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What does a naked Anabaptist look like?

   
 


The Naked Anabaptist: The Bare Essentials of a Radical Faith

   

Mennonite Church Canada/Mennonite Publishing Network joint release
April 1, 2010
-John Longhurst

WATERLOO, Ont. and SCOTTDALE, Pa. – What does a naked Anabaptist look like? That’s what Stuart Murray wanted to know.

“Anabaptism has been around for almost 500 years, and for much of that time it has been clothed in Mennonite, Hutterite and Amish traditions and culture,” says Murray, who helps direct the Anabaptist Network in Great Britain and Ireland.

“But what does Anabaptism look like without that clothing? And do people have to become Mennonite to be an Anabaptist?” 

His quest for answers to those and other questions led him to write The Naked Anabaptist: The Bare Essentials of a Radical Faith (Herald Press). Herald Press is the book imprint of Mennonite Publishing Network, a joint ministry of Mennonite Church Canada and Mennonite Church USA.

“More and more people in Great Britain are seeing Anabaptism as an exciting way to live out their faith,” he says. “They want to know: ‘Where did Anabaptism come from? What are its core convictions?’ And, ‘Do I have to give up my own church tradition to become one?’ The Naked Anabaptist is my effort to provide some answers.”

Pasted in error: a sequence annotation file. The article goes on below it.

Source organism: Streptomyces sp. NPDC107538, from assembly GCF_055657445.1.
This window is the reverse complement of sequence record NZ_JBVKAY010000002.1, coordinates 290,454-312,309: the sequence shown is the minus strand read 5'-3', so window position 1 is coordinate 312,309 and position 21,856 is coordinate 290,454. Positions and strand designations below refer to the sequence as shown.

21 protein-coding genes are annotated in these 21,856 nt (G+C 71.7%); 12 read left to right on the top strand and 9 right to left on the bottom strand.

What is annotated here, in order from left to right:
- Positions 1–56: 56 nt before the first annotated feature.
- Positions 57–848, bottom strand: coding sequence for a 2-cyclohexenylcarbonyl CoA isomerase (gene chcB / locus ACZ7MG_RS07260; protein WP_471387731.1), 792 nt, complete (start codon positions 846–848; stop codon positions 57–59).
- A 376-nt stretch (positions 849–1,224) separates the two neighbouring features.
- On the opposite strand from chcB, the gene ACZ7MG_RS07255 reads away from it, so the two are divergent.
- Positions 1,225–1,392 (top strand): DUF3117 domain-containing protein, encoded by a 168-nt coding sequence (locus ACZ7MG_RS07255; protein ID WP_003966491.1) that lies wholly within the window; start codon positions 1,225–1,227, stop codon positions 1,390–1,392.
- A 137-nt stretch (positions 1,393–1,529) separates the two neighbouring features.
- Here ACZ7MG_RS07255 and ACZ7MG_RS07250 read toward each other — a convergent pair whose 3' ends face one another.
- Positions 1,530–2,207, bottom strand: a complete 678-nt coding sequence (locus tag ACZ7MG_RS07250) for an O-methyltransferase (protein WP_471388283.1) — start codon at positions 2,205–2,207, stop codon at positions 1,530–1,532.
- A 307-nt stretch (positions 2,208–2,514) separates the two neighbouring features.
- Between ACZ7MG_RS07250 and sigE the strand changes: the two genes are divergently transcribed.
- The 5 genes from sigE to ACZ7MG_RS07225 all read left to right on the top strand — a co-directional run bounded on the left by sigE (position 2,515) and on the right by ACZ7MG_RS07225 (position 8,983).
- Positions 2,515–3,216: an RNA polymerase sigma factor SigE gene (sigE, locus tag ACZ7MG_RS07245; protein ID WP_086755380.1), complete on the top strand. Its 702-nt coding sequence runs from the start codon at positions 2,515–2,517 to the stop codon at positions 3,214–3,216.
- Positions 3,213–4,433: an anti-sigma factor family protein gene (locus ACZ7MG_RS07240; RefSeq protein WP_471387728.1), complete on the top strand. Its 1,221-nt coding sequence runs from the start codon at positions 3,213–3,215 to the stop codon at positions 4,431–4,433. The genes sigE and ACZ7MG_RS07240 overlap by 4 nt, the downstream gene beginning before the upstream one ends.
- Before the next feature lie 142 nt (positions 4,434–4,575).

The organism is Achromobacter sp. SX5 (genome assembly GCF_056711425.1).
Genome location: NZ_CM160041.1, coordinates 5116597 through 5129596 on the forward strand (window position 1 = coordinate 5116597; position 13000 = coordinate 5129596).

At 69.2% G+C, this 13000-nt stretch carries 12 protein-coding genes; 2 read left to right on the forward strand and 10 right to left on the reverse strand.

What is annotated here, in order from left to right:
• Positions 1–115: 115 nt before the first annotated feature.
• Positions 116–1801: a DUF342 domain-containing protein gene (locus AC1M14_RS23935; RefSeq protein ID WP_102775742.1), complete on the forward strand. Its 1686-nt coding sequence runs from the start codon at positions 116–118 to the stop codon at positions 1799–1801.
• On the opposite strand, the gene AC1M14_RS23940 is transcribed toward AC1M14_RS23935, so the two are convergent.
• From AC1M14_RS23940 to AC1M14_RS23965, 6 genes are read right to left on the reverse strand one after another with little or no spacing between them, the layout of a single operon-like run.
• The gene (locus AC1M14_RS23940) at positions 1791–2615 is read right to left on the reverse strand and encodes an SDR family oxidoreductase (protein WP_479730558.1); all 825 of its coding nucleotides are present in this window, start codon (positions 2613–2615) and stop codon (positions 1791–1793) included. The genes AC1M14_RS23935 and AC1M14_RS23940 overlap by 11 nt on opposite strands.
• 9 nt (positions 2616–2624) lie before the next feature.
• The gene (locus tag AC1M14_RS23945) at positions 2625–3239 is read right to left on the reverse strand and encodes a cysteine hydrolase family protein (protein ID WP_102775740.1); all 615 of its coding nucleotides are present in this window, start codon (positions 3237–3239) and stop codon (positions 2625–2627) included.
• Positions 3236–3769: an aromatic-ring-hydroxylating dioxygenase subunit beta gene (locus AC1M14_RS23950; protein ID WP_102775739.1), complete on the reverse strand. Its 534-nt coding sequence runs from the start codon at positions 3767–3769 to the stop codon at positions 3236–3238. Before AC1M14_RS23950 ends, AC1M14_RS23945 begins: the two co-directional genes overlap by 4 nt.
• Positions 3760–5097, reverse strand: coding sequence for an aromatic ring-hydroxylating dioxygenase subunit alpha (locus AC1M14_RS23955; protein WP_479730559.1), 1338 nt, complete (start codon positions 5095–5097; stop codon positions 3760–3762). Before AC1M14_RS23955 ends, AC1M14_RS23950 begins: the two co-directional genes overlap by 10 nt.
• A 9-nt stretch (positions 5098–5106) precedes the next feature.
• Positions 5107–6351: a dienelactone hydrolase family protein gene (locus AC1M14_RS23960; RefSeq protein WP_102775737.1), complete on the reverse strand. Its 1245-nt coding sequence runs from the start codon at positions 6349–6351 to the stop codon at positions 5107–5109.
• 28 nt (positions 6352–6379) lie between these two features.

For Murray, there are seven bare essentials, or core convictions, that make up Anabaptism.

“The first and foremost conviction is about following Jesus,” he says. “He is our example, teacher, friend, redeemer and Lord.”

Other core convictions include seeing Jesus as the focal point of God’s revelation; belief in the separation of church and state; being committed to finding ways to be “good news to the poor, powerless and persecuted”; a commitment to discipleship and mission; and seeking to live more simply.

Seeing peace as central to the gospel is also a bare essential, he says, but it is not “the center of the gospel—Jesus is the center. As followers of Jesus, we are committed to finding non-violent alternatives to violence in our world.”

Although the book was written for people in Great Britain who are interested in Anabaptism, Murray hopes it will inspire people in North America, too—including Mennonites.

“It seems to be those of us who didn’t grow up as Mennonites who are far more excited about the Anabaptist tradition than traditional Mennonites,” he observes, noting that he has been “amazed by the lack of interest in Anabaptism that I find among many North American Mennonites today. Maybe this book can help change that a bit.”

In the end, though, his goal is not to “promote Anabaptism for its own sake. My interest is in promoting a way of living that helps people to become more faithful followers of Jesus . . . I am interested in the Anabaptist tradition only as a means to an end, and that end is to point us to Jesus as the one we are to follow and worship.”

The Naked Anabaptist: The Bare Essentials of a Radical Faith, is available from Mennonite Publishing Network at www.mpn.net/nakedanabaptist or by calling 1-800-631-6535 (Canada), 1-800-245-7892 (U.S.). Price: $13.99 USD/$16.09 CAD.